Monadnock Regional School District voters who attend the Jan. 30 deliberative session will get a taste of what students and teachers are experiencing this year after the school board decided that the event will consist of a mix of in-person and virtual elements.
As students returned from winter break Monday, the district resumed its hybrid model, in which kids attend school in person two days per week and do remote learning the rest of the week. (Families also have the option for their children to learn fully remotely.) At a meeting Tuesday night, the board approved a plan to host an in-person deliberative session in four different schools, all connected by a Zoom video meeting.
“It will be a virtual event, sort of,” Superintendent Lisa Witte said. “It will still be an in-person event, as well — sort of a hybrid. We’re getting good at hybrid.”
Monadnock Regional Middle/High School in Swanzey Center will be the meeting’s “home base,” Witte said. The Zoom meeting will be broadcast from the school auditorium, where voters from Swanzey and Richmond will gather.
Voters in other towns will be able to participate in the Zoom meeting from designated locations: Fitzwilliam voters at Emerson Elementary School, Troy voters at Troy Elementary and Gilsum and Roxbury voters at Gilsum STEAM Academy. The Zoom meeting will be available for anyone to watch online, Witte added, but in order to participate and vote at the deliberative session, voters must report to their designated meeting site.
Voters who want to participate in the deliberative session are required attend their designated in-person meeting sites because they must check in with their respective Supervisor of the Checklist and receive a set of colored cards that they will use to vote, Witte said.
In an official-ballot school district like Monadnock, the annual deliberative session gives voters an opportunity to discuss and amend warrant articles before later voting them up or down at the polls.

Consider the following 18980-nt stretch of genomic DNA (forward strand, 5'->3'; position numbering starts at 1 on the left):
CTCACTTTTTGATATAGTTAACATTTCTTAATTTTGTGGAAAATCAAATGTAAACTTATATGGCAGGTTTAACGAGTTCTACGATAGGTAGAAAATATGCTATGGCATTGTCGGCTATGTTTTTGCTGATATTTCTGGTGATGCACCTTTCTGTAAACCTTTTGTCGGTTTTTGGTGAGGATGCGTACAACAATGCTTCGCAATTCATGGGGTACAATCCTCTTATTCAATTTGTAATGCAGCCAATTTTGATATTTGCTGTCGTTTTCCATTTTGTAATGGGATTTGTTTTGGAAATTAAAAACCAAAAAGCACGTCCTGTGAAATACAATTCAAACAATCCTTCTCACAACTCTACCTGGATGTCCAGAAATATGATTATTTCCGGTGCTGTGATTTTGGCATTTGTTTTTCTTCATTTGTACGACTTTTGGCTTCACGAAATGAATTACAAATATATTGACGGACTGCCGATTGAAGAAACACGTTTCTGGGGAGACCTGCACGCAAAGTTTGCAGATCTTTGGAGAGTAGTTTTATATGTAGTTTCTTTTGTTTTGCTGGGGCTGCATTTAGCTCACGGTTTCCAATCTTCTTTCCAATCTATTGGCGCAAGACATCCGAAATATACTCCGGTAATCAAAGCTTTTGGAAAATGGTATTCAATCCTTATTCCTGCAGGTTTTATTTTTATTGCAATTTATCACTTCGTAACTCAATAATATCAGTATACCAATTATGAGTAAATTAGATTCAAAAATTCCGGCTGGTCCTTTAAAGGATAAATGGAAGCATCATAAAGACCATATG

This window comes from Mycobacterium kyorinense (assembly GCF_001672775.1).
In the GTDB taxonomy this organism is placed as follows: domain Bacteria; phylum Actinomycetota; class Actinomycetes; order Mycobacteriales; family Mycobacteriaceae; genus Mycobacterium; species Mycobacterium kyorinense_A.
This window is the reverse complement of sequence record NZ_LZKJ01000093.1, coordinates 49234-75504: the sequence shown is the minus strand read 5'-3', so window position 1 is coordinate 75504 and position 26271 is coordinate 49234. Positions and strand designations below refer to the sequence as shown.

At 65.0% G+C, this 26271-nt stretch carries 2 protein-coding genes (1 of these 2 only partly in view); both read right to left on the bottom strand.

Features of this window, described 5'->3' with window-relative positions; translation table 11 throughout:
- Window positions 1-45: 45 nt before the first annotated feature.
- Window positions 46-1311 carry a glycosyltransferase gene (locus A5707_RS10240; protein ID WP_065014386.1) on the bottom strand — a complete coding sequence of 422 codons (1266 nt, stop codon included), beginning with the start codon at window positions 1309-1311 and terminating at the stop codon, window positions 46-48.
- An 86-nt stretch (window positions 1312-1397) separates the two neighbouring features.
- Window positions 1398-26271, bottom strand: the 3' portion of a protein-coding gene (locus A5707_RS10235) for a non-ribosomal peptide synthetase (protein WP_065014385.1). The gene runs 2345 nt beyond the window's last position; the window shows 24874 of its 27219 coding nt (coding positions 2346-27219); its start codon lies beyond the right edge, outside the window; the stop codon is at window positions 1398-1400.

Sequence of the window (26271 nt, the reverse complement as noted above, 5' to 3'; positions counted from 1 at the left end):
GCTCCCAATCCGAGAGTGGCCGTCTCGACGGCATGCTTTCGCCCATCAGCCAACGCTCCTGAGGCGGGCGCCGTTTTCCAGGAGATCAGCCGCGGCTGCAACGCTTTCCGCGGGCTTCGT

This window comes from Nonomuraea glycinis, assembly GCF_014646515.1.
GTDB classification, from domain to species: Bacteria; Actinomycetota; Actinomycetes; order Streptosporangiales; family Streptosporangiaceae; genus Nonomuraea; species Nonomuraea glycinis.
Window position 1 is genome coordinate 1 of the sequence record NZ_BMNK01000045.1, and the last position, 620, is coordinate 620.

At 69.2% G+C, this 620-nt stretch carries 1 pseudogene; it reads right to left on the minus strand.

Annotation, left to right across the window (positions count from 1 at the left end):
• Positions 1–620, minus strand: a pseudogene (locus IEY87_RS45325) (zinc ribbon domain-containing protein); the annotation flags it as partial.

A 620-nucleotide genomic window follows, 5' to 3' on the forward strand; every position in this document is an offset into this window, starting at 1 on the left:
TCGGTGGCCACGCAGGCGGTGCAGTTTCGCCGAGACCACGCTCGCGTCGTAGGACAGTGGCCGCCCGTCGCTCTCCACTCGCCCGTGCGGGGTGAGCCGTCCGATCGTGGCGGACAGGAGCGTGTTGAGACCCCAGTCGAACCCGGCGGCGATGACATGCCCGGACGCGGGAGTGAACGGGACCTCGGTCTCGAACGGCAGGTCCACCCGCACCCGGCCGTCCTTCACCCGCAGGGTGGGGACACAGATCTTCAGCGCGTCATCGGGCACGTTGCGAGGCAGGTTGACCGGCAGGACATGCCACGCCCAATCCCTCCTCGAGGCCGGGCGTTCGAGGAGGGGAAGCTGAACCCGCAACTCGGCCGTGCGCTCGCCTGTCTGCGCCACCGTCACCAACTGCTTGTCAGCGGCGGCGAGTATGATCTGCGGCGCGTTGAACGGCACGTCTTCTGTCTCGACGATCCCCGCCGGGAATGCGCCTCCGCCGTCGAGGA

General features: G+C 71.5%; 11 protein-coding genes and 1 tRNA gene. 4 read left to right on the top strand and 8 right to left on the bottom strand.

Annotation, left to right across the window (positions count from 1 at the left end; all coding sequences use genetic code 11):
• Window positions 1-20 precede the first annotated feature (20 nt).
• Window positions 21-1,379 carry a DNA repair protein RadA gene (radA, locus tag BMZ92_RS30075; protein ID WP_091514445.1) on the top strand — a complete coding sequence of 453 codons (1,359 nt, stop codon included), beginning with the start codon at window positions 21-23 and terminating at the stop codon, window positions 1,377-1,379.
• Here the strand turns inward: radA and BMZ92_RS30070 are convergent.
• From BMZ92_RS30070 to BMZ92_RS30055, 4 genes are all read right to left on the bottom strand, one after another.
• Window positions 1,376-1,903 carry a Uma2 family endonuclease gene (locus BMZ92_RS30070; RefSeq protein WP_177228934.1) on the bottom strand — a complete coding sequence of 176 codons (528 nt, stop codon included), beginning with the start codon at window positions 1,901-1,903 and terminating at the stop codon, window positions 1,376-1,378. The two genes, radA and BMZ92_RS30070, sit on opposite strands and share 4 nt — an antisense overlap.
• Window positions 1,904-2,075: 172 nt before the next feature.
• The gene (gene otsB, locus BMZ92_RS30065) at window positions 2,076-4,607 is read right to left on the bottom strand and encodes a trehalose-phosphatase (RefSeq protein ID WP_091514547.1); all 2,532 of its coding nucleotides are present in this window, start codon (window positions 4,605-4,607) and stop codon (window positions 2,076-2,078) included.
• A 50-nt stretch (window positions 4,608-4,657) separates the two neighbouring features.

Witte said she’s confident this format will work. “There’s a lot of pieces in place already. There’s a lot that we’re working through, but I’m confident.”
Monadnock’s decision Tuesday comes as communities and school districts across the state grapple with an approaching town-meeting season in the midst of the COVID-19 pandemic.
The Monadnock board also approved two more plans Tuesday dealing with the schools’ role in the democratic process.
The board narrowly voted to allow the town of Swanzey to use the high school as its polling place for the March 9 elections, a move the town’s Board of Selectmen requested. Last September, the board denied the selectmen’s request to hold voting at the school for the November general election but on Tuesday approved the plan for March by a weighted vote of 6.606 to 6.394.
Eric Stanley of Swanzey was the only town representative on the school board to vote against the plan, which calls for election officials to leave the school after polls close on election day and count votes elsewhere to give school staff time to clean and disinfect before students and teachers return the next day.
Now that the school board has approved the Swanzey selectmen’s request, the board will make the final decision on where to hold voting for the March elections.
The school board also approved the town of Troy’s request to host its town meeting on March 10 in the Troy Elementary School gym by a weighted vote of 7.721 to 4.068. Similar to the decision to allow Swanzey to use Monadnock Regional Middle/High School as a polling place, the board approved Troy’s request with certain stipulations, including that the town provide seating for the meeting and vacate the building by 10 p.m. to allow time for school staff to disinfect the space.
Though the Monadnock board previously considered switching to fully remote instruction due to rising COVID-19 cases in the region, the issue did not come to a vote at Tuesday’s meeting. Board member Karen Wheeler of Gilsum requested that the board discuss potentially transitioning to remote learning at its next meeting on Jan. 19.
Monadnock was the only area school district to return from winter break Monday under a hybrid model. Schools in SAU 29 — which covers Keene and six nearby towns — were originally scheduled to resume its hybrid model Monday, but delayed that move until Jan. 19 due to the heightened potential for coronavirus transmission if families and school staff traveled or gathered with people outside their homes for the holidays.
The ConVal School District, Fall Mountain Regional School District, Jaffrey-Rindge Cooperative School District and Hinsdale School District also are scheduled to resume some in-person instruction on Jan. 19.
The Winchester School Board plans to consider whether to switch back to a hybrid model at its meeting on Thursday. Winchester School has been operating remotely since Nov. 16 due to the spike in coronavirus cases locally.